Mr. Chair, I think I am closing this debate tonight here in Ottawa in the House. I am pleased to participate in this important debate on Iran's human rights record.
During the 2013 Iranian presidential election, the world was hopeful of President Rouhani being elected. He promised equal rights for all Iranians regardless of ethnicity and religion. He promised to tackle entrenched corruption and grant Iranians basic freedoms, as well as unleash the constrained talents and aspirations of the Iranian people.
Unfortunately, as we approach the two-year anniversary of Rouhani being elected, his promises have not been realized. The people of Iran continue to suffer at the hand of the regressive and oppressive Iranian regime. Rouhani has failed to live up to his commitments. He has attempted to cover up the failings and crimes of his regime through a sophisticated public relations campaign.
This is the reality of Rouhani's time in office.
Since his taking office, the number of executions has actually increased in comparison to his predecessors. In 2014, the Iranian regime executed 753 individuals. This was an increase from the already record high of 687 in 2013. Moreover, for this year, the Iranian regime has already executed 329 individuals, well on its way to break last year's totals. This startling reality was echoed by the United Nations Secretary General who noted, “...the application of the death penalty, including in relation to political prisoners and juvenile offenders”, has increased.
Despite pledges by Iran's current administration on human rights issues, the situation in Iran has not improved. This is a regime that has not changed its ways. It continues to systematically infringe and violate the most basic human rights. The Iranian regime continues to flout due process and the rule of law, and severely restrict freedom of expression and assembly. Our government has actively taken action with our global partners to advocate for human rights of Iranians. We have imposed some of the strictest sanctions in the world against the regime.
We also led and co-sponsored last year's United Nations resolution on the situation of human rights in Iran, alongside 46 other countries. This ensures that Iran's human rights record remains on the global agenda.
In addition, we have also partnered with civil society groups to create and open an online digital square for Iranians to discuss openly and freely the issues facing the Iranian people. The people of Iran can count on Canada to remain vocal on the human rights situation in Iran.
On the nuclear front, the regime has remained non-compliant. In defiance of the United Nations Security Council resolutions, Iran continues to have a ballistic missile program and has been accused of seeking to develop missiles capable of being armed with a nuclear warhead.
In November 2011, the International Atomic Energy Agency, the IAEA, released a report detailing 12 areas of nuclear research and development. The IAEA described these activities as being “...relevant to the development of a nuclear...device” and stated that prior to 2003 these activities were part of a structured program with links to the military. The report went on to say that some of the activities have continued past 2003 and could be ongoing. Many of these activities have no known civilian purpose. If Iran were not pursuing the development of nuclear weapons through this research into nuclear explosive development indicators, as the IAEA terms them, then why will Iran not co-operate with the IAEA, and verifiably demonstrate that its nuclear program is only for peaceful purposes?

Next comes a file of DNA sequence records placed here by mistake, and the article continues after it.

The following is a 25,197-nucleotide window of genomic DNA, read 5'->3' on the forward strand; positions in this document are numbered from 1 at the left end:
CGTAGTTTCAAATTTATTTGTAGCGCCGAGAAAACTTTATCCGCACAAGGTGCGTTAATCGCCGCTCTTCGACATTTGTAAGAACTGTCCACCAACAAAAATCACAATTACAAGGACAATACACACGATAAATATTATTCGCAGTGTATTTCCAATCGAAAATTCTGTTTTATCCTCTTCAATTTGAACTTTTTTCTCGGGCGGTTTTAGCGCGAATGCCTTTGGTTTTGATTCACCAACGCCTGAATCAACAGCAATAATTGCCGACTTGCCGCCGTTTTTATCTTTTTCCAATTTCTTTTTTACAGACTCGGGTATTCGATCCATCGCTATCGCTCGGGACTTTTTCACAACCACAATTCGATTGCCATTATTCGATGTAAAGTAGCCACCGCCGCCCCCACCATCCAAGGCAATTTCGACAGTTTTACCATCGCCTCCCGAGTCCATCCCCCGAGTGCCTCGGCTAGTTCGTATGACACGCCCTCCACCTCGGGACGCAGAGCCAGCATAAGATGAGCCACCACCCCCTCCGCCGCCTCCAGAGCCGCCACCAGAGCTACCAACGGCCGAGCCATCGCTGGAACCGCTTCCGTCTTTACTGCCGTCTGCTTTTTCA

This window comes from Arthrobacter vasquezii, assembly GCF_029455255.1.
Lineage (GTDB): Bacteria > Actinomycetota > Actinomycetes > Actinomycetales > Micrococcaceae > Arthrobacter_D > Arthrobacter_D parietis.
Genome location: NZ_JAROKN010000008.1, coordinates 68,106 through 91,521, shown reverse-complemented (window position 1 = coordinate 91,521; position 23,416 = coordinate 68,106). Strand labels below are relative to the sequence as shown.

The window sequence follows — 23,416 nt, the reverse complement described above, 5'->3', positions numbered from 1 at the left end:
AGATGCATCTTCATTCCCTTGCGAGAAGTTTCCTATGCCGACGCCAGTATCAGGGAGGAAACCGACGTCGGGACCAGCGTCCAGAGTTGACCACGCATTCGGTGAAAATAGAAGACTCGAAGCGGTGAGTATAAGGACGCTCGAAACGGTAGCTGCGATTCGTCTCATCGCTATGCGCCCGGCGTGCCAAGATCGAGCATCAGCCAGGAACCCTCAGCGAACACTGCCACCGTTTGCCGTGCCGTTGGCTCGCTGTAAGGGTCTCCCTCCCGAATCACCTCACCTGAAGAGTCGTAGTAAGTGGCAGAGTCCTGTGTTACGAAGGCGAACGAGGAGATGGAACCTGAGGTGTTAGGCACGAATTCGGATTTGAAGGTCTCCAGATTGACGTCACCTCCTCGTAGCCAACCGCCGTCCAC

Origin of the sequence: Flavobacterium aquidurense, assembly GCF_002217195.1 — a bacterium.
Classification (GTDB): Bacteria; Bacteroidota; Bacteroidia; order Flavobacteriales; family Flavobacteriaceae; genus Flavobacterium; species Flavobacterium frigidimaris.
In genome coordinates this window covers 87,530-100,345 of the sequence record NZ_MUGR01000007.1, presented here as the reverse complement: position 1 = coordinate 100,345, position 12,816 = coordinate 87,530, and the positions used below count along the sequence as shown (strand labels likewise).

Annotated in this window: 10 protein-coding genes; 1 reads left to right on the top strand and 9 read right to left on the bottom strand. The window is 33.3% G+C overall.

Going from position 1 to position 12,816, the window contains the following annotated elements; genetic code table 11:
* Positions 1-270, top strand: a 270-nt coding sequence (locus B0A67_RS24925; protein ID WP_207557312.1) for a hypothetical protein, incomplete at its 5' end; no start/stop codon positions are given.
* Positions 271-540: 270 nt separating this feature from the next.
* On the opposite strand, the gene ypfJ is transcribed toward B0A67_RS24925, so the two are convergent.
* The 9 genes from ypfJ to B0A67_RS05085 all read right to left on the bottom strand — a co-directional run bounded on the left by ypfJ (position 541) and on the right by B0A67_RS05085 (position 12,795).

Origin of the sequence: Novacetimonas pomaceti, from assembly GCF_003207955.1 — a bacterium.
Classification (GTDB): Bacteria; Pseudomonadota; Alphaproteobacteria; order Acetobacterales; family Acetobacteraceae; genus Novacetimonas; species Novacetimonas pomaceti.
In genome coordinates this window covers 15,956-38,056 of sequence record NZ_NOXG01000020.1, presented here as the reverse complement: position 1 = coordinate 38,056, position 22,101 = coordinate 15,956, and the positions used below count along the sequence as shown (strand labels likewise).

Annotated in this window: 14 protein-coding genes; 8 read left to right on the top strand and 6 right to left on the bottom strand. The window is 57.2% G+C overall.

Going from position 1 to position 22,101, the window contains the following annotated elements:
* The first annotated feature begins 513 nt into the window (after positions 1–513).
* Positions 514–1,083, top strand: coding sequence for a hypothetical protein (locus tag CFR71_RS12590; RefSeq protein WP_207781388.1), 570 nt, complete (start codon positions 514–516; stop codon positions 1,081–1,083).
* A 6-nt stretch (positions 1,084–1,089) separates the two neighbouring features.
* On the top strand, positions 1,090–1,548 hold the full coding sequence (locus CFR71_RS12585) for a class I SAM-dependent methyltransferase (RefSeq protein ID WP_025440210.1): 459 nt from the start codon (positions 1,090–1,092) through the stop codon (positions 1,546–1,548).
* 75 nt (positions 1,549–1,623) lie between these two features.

In 2013, the IAEA agreed with Iran on a framework for co-operation to look into the issues of the possible military dimensions, or PMDs, of Iran's nuclear program. Iran failed to meet the August 25, 2014, deadline for implementing measures related to two of the PMDs, to which it had agreed. Since August 2014, when IAEA director general Amano travelled to Tehran to get promises of co-operation from Iranian President Rouhani, the framework for co-operation has remained effectively stalled due to stonewalling by Iran. Iran has repeatedly made high level, public promises of co-operation, but does not deliver on these promises.
Iran has repeatedly refused to allow IAEA inspectors to visit Parchin, a military base close to Tehran, where Iran is suspected of having conducted high explosives testing relevant to the development of a nuclear weapon. Iran will also not allow the IAEA to speak with key Iranian scientists, including those who have led PMD-related work. Why would any country that was only aspiring to peaceful uses of nuclear power not simply allow the IAEA's inspectors the access they are seeking?
Diplomacy is the only way out of the situation. Iran needs to give the IAEA “anytime, anywhere” access, as Canada and other responsible countries do.
The time has come for Iranian exceptionalism to be over. Iran must follow the same nuclear rules as we do and be held accountable for its actions.